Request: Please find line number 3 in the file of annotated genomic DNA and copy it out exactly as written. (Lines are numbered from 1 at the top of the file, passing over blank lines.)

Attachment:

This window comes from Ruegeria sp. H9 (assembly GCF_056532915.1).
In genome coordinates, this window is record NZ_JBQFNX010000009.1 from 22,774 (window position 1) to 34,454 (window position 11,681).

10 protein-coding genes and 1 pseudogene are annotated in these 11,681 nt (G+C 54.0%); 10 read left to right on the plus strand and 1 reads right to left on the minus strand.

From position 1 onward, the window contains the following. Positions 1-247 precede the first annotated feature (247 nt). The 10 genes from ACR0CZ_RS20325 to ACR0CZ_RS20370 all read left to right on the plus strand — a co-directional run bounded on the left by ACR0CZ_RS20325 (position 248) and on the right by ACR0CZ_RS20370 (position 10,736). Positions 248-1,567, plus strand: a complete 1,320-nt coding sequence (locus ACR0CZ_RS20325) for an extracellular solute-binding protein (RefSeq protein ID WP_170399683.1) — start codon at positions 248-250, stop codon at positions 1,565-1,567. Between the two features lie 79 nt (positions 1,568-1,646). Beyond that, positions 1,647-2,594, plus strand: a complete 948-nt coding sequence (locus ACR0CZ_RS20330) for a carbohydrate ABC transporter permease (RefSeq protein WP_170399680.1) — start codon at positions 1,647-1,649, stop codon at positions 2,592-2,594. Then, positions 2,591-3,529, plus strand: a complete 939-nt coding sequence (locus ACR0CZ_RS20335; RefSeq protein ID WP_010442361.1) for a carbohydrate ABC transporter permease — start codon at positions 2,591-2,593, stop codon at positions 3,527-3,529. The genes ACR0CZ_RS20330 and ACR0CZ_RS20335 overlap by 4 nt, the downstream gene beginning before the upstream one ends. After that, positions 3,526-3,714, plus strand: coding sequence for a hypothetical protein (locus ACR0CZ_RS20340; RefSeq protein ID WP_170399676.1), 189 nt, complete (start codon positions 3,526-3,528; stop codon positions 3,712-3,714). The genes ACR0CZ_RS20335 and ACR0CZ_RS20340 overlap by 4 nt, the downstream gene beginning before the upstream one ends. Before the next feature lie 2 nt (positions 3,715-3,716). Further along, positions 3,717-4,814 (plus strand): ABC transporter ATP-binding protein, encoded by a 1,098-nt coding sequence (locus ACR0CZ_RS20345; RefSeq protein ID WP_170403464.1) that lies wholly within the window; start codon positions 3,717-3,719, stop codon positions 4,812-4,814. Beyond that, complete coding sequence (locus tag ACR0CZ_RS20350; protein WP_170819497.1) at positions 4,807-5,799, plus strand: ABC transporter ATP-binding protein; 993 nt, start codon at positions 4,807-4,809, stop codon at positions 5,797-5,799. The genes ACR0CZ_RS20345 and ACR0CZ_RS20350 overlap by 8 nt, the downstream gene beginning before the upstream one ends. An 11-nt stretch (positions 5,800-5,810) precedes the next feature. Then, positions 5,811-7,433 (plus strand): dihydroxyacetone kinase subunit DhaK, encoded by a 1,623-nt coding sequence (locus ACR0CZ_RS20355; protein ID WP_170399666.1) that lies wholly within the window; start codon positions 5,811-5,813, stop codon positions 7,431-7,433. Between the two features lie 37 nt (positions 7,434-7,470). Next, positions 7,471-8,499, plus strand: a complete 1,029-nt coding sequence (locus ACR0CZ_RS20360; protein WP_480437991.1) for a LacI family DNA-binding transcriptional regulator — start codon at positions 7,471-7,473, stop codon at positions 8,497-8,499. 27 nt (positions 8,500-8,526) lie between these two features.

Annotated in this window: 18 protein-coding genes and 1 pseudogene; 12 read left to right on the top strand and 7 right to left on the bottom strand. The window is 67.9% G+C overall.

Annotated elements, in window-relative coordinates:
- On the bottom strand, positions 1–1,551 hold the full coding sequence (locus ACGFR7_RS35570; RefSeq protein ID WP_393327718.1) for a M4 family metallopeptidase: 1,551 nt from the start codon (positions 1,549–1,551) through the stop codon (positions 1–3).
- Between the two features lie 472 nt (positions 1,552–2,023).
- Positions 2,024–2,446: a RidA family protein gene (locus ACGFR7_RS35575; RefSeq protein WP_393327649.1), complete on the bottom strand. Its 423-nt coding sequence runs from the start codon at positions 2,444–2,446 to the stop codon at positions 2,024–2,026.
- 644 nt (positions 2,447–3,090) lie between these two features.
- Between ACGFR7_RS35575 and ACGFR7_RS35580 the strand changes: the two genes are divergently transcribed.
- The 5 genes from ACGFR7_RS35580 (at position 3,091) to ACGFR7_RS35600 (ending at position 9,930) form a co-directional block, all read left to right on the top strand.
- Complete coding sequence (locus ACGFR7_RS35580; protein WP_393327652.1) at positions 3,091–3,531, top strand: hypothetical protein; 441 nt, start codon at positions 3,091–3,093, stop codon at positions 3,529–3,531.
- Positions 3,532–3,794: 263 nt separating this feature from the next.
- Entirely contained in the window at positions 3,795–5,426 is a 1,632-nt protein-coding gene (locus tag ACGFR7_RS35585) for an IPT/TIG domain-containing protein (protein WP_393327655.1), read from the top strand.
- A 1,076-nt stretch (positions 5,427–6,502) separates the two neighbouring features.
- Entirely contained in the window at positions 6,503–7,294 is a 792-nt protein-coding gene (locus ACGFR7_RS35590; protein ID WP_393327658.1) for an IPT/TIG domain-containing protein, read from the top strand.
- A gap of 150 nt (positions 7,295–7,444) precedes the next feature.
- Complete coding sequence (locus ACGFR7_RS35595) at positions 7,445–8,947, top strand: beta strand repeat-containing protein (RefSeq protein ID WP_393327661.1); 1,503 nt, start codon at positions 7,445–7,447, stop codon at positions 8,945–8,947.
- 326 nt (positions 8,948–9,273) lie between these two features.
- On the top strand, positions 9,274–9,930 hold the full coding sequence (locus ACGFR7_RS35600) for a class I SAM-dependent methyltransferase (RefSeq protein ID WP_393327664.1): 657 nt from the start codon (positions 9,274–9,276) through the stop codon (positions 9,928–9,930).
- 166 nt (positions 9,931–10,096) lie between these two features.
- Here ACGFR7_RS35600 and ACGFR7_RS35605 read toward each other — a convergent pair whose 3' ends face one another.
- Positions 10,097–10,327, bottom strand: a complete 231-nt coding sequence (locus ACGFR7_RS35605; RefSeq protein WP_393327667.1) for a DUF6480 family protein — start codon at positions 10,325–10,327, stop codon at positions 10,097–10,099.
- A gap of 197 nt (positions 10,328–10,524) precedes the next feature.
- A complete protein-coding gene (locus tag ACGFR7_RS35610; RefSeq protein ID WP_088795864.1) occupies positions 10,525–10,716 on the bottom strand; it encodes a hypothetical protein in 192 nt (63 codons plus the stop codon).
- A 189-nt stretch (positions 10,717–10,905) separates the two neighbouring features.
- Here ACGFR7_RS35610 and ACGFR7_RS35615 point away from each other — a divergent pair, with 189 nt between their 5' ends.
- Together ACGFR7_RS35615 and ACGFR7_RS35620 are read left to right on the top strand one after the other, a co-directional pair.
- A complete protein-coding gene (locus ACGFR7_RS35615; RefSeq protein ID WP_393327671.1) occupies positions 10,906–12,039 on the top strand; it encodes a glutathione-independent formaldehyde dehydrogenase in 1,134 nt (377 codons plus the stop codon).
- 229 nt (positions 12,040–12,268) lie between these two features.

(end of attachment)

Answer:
10 protein-coding genes and 1 pseudogene are annotated in these 11,681 nt (G+C 54.0%); 10 read left to right on the plus strand and 1 reads right to left on the minus strand.